The Occult in Russian and Soviet Culture

The Occult in Russian and Soviet Culture

The Occult in Russian and Soviet Culture

The Occult in Russian and Soviet Culture


A pioneering, richly interdisciplinary volume, this is the first work in any language on a subject that has long attracted interest in the West and is now of consuming interest in Russia itself. The cultural ferment unleashed by the collapse of the Soviet Union reawakened interest in the study of Russian religion and spirituality. This book provides a comprehensive account of the influence of occult beliefs and doctrines on intellectual and cultural life in twentieth-century Russia.

Bernice Glatzer Rosenthal's introduction delineates the characteristics of occult cosmology which distinguish it from mysticism and theology, and situates Russian occultism in historical and pan-European contexts. Contributors explore the varieties of occult thinking characteristic of prerevolutionary Russia, including Kabbala, theosophy, anthroposophy, and the fascination with Satanism. Other contributors document occultism in the cultural life of the early Soviet period, examine the surprising traces of the occult in the culture of the high Stalin era, and describe the occult revival in contemporary Russia. The volume includes bibliographical essays on Russian occult materials available outside Russia.

Contributors: Mikhail Agursky, Hebrew University; Valentina Brougher, Georgetown University; Maria Carlson, University of Kansas; Robert Davis, New York Public Library; Mikhail Epstein, Emory University; Kristi Groberg, North Dakota State University; Irina Gutkin, UCLA; Michael Hagemeister, Ruhr University, Bochum; Linda Ivanits, Pennsylvania State University; Edward Kasinec, New York Public Library; Judith Deutsch Kornblatt, University of Wisconsin; Hakan Lövgren, Independent Scholar; Bernice Glatzer Rosenthal, Fordham University; William F. Ryan, Warburg Institute, London; Holly Denio Stephens, University of Kansas; Anthony Vanchu, University of Texas, Austin; Renata Von Maydell, Munich University; George Young, Independent Scholar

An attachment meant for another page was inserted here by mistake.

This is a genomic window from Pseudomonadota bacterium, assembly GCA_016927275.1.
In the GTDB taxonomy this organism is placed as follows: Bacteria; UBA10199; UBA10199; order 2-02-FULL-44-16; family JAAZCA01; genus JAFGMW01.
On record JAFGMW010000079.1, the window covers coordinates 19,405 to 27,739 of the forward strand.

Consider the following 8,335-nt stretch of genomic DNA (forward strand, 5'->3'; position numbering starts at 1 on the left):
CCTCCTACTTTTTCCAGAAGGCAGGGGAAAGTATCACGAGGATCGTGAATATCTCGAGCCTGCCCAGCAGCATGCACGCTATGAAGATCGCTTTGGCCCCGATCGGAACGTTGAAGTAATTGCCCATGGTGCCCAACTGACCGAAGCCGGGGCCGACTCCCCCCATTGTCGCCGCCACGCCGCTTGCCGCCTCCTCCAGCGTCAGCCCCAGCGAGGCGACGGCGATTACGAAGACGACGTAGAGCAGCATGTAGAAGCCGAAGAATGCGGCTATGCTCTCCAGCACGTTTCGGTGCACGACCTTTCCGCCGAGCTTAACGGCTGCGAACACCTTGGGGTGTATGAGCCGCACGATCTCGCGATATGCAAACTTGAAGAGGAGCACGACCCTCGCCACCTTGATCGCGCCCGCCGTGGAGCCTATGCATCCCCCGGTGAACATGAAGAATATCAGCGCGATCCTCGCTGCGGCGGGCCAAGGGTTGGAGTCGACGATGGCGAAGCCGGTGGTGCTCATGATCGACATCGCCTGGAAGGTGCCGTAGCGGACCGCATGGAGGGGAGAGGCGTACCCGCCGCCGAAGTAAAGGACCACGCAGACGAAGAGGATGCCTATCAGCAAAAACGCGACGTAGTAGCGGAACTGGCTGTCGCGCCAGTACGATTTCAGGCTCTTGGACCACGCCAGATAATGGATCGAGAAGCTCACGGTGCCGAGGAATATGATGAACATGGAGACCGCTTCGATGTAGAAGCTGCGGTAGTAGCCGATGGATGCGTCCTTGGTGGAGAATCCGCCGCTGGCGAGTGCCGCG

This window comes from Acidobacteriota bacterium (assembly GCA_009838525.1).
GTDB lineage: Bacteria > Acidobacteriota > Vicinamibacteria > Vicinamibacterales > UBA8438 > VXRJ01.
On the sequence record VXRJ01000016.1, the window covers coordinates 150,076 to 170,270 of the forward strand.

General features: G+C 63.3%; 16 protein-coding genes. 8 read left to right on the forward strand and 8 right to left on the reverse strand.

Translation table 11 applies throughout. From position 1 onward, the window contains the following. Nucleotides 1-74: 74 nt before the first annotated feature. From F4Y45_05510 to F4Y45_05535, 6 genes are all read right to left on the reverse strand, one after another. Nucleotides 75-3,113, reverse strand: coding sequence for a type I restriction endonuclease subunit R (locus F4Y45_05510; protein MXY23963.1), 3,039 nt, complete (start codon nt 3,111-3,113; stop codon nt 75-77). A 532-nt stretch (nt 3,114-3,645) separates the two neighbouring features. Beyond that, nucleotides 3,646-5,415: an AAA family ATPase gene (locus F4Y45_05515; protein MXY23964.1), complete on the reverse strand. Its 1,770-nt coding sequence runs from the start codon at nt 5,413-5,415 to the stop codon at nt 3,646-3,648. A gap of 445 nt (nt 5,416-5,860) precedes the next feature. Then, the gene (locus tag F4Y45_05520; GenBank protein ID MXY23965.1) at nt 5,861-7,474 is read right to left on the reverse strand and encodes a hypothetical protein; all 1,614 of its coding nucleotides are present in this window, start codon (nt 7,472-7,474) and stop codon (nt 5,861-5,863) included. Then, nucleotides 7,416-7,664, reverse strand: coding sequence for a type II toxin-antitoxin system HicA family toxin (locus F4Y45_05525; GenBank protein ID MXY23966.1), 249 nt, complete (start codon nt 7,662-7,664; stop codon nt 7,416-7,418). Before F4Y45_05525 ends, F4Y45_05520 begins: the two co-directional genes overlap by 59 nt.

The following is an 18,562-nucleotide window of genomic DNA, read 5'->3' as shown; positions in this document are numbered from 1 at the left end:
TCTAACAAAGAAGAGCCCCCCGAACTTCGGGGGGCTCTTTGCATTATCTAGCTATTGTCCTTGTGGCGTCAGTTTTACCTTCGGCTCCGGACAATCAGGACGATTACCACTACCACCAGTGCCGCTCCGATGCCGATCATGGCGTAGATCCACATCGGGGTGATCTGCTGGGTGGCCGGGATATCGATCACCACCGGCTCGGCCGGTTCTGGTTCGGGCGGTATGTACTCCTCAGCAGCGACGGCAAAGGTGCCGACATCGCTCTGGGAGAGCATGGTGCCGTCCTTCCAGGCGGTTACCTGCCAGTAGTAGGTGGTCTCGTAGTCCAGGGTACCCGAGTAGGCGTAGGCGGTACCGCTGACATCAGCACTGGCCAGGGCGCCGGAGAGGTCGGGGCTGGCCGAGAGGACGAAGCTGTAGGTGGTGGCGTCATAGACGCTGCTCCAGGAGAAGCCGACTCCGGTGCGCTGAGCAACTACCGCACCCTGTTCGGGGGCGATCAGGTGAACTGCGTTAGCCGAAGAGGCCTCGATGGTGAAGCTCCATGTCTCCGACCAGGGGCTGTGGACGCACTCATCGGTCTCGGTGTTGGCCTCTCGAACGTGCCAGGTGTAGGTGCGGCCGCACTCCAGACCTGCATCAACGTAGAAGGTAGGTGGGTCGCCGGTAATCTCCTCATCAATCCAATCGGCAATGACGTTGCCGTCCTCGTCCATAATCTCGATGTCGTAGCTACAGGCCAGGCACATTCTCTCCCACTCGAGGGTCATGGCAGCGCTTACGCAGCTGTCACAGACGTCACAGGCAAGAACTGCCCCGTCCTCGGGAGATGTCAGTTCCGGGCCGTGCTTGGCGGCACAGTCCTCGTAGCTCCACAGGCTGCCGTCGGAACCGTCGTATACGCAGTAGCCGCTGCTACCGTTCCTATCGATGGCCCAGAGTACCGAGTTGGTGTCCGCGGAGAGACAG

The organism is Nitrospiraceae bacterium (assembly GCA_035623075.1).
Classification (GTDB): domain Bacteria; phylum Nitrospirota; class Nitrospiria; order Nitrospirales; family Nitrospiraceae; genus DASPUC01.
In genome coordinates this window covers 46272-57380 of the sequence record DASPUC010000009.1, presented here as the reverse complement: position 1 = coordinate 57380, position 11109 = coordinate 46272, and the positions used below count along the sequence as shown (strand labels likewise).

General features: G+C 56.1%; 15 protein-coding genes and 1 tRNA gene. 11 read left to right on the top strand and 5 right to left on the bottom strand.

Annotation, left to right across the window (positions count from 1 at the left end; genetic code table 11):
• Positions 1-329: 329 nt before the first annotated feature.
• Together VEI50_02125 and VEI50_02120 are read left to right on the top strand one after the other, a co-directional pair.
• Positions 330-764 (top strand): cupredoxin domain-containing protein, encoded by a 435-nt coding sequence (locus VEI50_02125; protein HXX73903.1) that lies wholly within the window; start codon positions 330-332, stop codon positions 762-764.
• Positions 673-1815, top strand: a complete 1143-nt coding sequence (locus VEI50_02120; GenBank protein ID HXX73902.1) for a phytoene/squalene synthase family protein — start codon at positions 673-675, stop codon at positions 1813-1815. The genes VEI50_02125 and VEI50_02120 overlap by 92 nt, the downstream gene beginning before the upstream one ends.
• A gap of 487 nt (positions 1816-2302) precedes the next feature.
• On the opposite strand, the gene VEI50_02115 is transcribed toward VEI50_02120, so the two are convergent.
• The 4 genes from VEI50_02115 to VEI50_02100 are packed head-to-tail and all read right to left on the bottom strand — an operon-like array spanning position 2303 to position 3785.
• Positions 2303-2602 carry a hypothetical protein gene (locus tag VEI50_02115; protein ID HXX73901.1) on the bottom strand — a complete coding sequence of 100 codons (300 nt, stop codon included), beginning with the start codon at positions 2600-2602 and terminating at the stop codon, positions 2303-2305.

Linda J. Ivanits

The ancient folk apprehension of the universe as alive and seething with a multitude of harmful powers has provided Russian literature with a seemingly inexhaustible source of occult lore. Coming from the Westernized upper classes and intelligentsia, most nineteenth- century writers lived in a cultural atmosphere light-years away from that of the peasants, whose worldview retained a strong pagan stamp. Yet the peasants' age-old storehouse of beliefs about harmful spirits, corpses, and sorcerers--in the folk idiom "the unclean force" (nechistaia sila)--percolated upward and entered the fictions of writers of the most diverse literary and political tendencies. Nor does the use of the folk occult seem to require a particular religious stamp: it occurs in writers known to be agnostic or indifferent to religion (Pushkin, Turgenev) as well as in those considered apologists for Christianity (Gogol, Dostoevsky).

Clearly the folk occult serves multiple functions in literature. Here I shall discuss its artistic use as a vehicle for exploring relations between the educated elite and the masses. I shall examine three works that are built on the pattern of an encounter between the intelligentsia and the peasantry: Ivan Turgenev sketch "Bezhin lug" (Bezhin meadow, 1851), Andrei Bely novel Serebrianyi golub' (The Silver Dove, 1909), and Aleksandr Solzhenitsyn story Matrenin dvor (Matrena's home, 1963). These works fall into three distinct eras in Russian cultural history: the pre-emancipation period, when the burning issue among the intelligentsia was serfdom; the years of upheaval and apocalyptic expectations at the turn of the century; and the immediate post-Stalin period. In each of these works so widely separated in time, notions about the unclean force function to obscure, at least temporarily, the educated narrator's or hero's understanding of the folk. My primary concern is to explore the way . . .

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